1. Third, I agree that in this part of the analysis, even if not before, it is significant that the relevant funds were in Preiskel & Co.’s account before the deadline on 3 December 2020 (with instructions to pay them over to the CFO), and that by 7 December 2020, Preiskel & Co. had given an undertaking to hold the funds to the Court’s order and an application was made for relief. Thus, although certainly there was non-compliance with Roth J’s order, nonetheless it is clear that efforts were made to procure compliance, and when it became clear that compliance would not be achieved, steps were taken promptly to plug the resulting gap in a practical way and thus to provide security for EWL. All of that is consistent with a genuine desire to comply rather than (for example) a desire to try and avoid the effect of the order or prevarication about whether to comply or not. The delay in making the application for relief only on 7 December 2020 is excusable on the basis that the solicitors and counsel involved were, by 4 December, all suffering symptomatically from Covid-19.
    1. Fourth, there is the fact that the refusal of relief would have serious consequences for MGL and would effectively be terminal, at least as far as the position in this jurisdiction is concerned and possibly elsewhere (including in Switzerland in light of the steps taken by the English Liquidators in relation to the Swiss criminal complaint: see [8] above). That is a matter of significance in particular given the hesitancy expressed by the Deputy Judge in stating his finding on the key COMI issue and the fact that he himself gave permission to appeal (see above at [7]). Against that, Mr Knight made a number of points about the overall merits of MGL’s position. These included the fact that (as he put it) MGL remains hopelessly insolvent and will be liquidated either in this jurisdiction or another. He pointed also to examples of MGL’s conduct both before and after the hearing of the Petition (including the moving of its registered office to Malta shortly after the original BVI judgment, the fact that having obtained a stay of the Petition the promised challenge to the second BVI judgment was not pursued, and the fact that the former directors of MGL have failed to co-operate with the English Liquidators). I see the force of those points, but I am not persuaded that they tilt the balance in favour of denying relief. They all amount to saying, in effect, that MGL and those standing behind it are unmeritorious litigants whose practice is to obfuscate and cause trouble, and so the best thing to do is to use the opportunity presented by their default to cut off any prospect of them creating further problems by means of their intended appeal. With respect, it seems to me that is not the proper approach to take. For one thing, it ignores the fact that the appeal raises at least an arguable point. For another, it is not really practical for me on the present application to form such a broad assessment of where the respective merits of the parties lie. The present litigation is one part only of a web of claims the parties and their associates are involved in arising out of the same subject matter. As Mr Sheehan said during his submissions, even attempting a high level summary is a bold endeavour. It is not safe, I think, for me to inform my judgment on the present application by reference to an attempted assessment of which party overall is the more meritorious and deserving. I am concerned with the much narrower question whether, having regard to the facts immediately relevant to MGL’s appeal, it is right that that appeal should be allowed to continue, notwithstanding MGL’s failure to comply with the deadline in Roth J’s order. In my judgment, it should.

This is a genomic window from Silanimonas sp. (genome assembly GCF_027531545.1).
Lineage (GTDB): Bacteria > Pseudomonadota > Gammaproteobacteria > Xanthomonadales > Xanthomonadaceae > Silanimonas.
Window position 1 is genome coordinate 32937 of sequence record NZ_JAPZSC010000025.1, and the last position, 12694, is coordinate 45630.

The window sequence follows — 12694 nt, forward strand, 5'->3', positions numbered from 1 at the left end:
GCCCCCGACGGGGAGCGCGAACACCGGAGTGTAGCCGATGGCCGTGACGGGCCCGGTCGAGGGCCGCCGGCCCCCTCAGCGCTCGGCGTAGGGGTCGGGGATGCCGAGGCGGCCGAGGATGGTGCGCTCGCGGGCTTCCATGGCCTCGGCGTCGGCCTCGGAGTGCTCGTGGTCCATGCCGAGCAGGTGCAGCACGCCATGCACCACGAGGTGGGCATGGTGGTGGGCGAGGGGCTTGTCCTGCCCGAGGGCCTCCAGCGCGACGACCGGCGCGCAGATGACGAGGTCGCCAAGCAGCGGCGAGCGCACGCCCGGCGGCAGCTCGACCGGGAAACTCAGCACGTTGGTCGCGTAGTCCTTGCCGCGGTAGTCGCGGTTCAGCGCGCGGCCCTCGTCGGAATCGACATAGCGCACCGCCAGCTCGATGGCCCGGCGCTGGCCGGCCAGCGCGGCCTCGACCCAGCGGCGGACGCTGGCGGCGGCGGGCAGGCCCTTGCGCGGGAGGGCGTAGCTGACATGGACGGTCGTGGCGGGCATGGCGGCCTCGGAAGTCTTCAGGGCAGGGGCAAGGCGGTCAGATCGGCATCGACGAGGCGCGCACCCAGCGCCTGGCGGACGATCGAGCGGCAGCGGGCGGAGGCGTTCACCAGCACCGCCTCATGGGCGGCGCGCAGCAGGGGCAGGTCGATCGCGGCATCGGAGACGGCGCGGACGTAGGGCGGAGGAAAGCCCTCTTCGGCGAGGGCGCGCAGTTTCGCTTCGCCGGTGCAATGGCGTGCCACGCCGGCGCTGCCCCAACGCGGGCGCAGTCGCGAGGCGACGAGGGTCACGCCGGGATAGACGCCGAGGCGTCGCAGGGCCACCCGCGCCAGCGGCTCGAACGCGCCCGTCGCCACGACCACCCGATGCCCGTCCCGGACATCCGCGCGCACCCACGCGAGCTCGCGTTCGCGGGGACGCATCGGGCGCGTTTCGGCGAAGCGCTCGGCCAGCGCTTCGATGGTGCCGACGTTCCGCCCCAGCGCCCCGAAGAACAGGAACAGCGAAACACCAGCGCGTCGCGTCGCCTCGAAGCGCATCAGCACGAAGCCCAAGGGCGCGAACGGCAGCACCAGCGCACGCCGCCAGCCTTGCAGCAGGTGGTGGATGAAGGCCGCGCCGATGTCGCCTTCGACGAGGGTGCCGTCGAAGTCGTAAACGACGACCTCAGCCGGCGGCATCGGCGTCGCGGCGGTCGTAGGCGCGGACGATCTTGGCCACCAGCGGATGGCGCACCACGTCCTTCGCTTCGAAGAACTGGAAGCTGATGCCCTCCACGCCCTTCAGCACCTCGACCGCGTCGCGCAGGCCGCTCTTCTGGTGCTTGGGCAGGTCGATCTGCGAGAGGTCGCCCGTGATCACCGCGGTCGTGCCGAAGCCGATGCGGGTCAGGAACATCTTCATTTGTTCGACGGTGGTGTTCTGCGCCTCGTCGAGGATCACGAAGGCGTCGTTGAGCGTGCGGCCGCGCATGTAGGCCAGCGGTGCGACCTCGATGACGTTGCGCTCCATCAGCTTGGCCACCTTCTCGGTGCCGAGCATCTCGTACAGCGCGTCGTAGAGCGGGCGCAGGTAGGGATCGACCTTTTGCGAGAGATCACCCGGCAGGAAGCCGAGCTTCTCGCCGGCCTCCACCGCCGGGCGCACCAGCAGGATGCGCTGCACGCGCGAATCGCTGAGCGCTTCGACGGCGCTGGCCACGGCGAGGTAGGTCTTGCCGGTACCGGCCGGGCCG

1. For all the reasons given above, I have determined that I will accede to MGL’s application for relief from sanction. I would ask counsel please to liaise with a view to drawing up an order to reflect the outcome of this Judgment.